How to Use String Floss; Steps of Use With Pictures

Flossing with the proper technique can be tricky and may take some practice. As a dental hygienist, I frequently help my patients improve their flossing technique, making a significant difference in their oral health.

Flossing effectively involves using an 18-inch piece of floss, wrapping it around your middle fingers for better dexterity, and using gentle, precise C-shape movements to clean between your teeth.

Keep reading to learn the detailed steps for using string floss, complete with pictures and a video to guide you.

Step 1: Cut a Piece of Floss the Distance of Your Hand to the Elbow

Having enough floss is essential so you can use fresh, clean floss as you move along in the mouth while flossing. This length typically measures about 18 inches. According to the American Dental Association (ADA), using a fresh section of floss for each tooth helps reduce the transfer of bacteria and food particles.

Step 2: Wrap Ends of Floss Around Your Middle Fingers

Wrap the floss about three times on one of your middle fingers (I usually do it on my right hand). Wrap the other end of the floss around your other middle finger until there are a couple of inches of free floss between your fingers.

I have put together an entire resource page for Adults that you can click to here. I put this resource together because so many of my patients were asking for a one stop shop of recommendations for their oral health.

Wrapping the floss around the middle fingers will give you more dexterity and movement in the floss. Sometimes, people wrap the floss around their pointer fingers, but the floss movement may be limited. Dexterity is crucial as it allows you to navigate the floss effectively around each tooth, ensuring thorough cleaning.

At the end of the day, if you prefer your pointer fingers, that’s fine! I don’t want to discourage anyone from flossing because every little bit counts!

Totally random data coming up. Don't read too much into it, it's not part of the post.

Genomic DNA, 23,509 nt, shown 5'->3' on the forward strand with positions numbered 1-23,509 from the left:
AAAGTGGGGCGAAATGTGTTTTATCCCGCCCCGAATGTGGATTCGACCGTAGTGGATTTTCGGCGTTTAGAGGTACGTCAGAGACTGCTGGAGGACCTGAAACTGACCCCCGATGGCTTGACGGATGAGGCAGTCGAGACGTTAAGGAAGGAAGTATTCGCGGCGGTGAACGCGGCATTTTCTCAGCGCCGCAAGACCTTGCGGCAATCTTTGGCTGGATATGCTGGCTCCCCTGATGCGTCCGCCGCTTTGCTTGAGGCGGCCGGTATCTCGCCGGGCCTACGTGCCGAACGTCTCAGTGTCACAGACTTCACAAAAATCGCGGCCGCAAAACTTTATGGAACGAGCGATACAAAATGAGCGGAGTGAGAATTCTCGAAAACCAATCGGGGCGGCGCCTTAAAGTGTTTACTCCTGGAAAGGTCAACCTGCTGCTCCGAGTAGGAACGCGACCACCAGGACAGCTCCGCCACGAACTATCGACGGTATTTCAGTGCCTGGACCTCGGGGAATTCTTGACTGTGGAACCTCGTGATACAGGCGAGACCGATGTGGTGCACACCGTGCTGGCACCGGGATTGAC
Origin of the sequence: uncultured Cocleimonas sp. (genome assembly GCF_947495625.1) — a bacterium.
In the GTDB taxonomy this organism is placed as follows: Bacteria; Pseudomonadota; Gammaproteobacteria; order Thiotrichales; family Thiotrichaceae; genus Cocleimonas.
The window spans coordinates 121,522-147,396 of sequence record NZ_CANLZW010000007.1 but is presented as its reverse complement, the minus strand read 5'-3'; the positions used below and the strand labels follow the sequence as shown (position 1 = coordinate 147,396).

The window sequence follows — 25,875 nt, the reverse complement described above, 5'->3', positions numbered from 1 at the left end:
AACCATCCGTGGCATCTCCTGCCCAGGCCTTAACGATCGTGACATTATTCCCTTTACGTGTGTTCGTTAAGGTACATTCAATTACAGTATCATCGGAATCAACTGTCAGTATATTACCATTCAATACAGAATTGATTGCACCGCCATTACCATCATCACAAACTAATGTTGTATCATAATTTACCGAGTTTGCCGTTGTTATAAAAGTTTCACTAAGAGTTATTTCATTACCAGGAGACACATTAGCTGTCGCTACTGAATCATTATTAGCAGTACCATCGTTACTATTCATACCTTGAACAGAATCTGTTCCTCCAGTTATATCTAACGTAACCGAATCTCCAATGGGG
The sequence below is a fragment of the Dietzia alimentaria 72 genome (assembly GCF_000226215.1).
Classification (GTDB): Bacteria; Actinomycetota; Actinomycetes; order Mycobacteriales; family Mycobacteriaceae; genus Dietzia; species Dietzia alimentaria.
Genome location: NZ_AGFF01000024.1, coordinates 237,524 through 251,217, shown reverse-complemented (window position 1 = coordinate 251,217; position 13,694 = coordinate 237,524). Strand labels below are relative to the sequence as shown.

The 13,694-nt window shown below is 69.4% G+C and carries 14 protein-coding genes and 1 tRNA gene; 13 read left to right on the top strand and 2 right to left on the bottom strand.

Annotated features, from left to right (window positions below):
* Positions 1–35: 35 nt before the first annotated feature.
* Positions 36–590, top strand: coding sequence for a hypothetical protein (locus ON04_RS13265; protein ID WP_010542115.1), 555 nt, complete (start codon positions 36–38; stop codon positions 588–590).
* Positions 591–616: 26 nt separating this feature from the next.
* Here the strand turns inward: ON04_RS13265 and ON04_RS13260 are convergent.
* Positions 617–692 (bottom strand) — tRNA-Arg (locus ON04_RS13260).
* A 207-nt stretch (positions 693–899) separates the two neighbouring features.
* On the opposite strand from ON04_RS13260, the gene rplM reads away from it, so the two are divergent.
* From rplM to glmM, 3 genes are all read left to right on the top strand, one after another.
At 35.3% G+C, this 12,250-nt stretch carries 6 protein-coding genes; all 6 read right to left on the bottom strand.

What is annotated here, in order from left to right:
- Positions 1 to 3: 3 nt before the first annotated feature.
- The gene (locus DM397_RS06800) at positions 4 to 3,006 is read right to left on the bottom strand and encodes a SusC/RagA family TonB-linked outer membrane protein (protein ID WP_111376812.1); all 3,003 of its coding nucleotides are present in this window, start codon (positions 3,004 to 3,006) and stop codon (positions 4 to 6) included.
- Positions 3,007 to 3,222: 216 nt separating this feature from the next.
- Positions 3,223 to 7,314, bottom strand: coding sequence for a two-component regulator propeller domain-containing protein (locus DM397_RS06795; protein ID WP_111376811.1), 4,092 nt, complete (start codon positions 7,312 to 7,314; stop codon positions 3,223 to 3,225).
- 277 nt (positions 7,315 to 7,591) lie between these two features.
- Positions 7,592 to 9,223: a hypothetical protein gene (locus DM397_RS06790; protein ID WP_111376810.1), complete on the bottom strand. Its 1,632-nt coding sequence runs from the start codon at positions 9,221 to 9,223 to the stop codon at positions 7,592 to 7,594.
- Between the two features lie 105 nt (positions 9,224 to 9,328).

Step 3: Pinch the Floss Between the Pointer Finger and Thumb

Pinch the floss with both hands between your pointer finger and thumb.

You want 2-3 inches of free floss between your right and left hands. This allows the floss to be easily manipulated to contour around your teeth. According to dental research, proper manipulation of floss helps to effectively remove plaque from the interdental areas, reducing the risk of periodontal disease.

Step 4: Gently Push the Floss Between Your Teeth

Gentle pressure is key. Don’t use too much pressure, as it can damage the gums. Using either your thumbs or pointer finger, apply slight pressure to guide the floss in between the teeth.

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Excessive force can cause gum trauma, leading to gum recession and bleeding. The goal is to remove plaque without harming the delicate gingival tissues.

Step 5: Wrap the Floss Towards the Back Tooth in a C-shape

You want to manipulate the floss so it is wrapping around the tooth closer to the back of the mouth as far around the tooth as you can. The floss should wrap the tooth, forming a “C.”

This C-shape technique is critical as it allows the floss to hug the tooth, effectively removing plaque from the sides of the tooth and just below the gumline where a toothbrush cannot reach.

Step 6: Move the Floss Up and Down Along the Tooth

Moving the floss up and down the tooth, maintaining the C-shape, will clean approximately 35% of the tooth surface!

It is really important to move up and down the tooth towards your head and then feet, going towards the gums, then towards the biting surface. You will want to do this at least 2-3 times. Studies have shown that this motion helps dislodge and remove bacterial biofilm and food debris effectively.

Step 7: Move Floss to the Tooth Closer to the Front of the Mouth

Move the floss to wrap around the tooth closest to the front of your mouth, and repeat steps 5 and 6.

Step 8: Repeat Steps 4 to 7 Until All Teeth Are Flossed

Step 9: Don’t Forget the Back Surface of the Last Molars

Don’t forget to floss the very back surfaces of your last molars. This surface is often overlooked because there are no teeth behind them. But this area is more susceptible to inflammation because it is difficult to clean! Flossing this area can prevent periodontal pockets and subsequent periodontal disease.

For best results, repeat daily. If daily flossing is not feasible now, aim to floss at least once every two days. Every day counts! Research indicates that regular flossing can significantly reduce the risk of gingivitis and other periodontal diseases.

I hope you have a wonderful day. Happy flossing!

Holly 🙂

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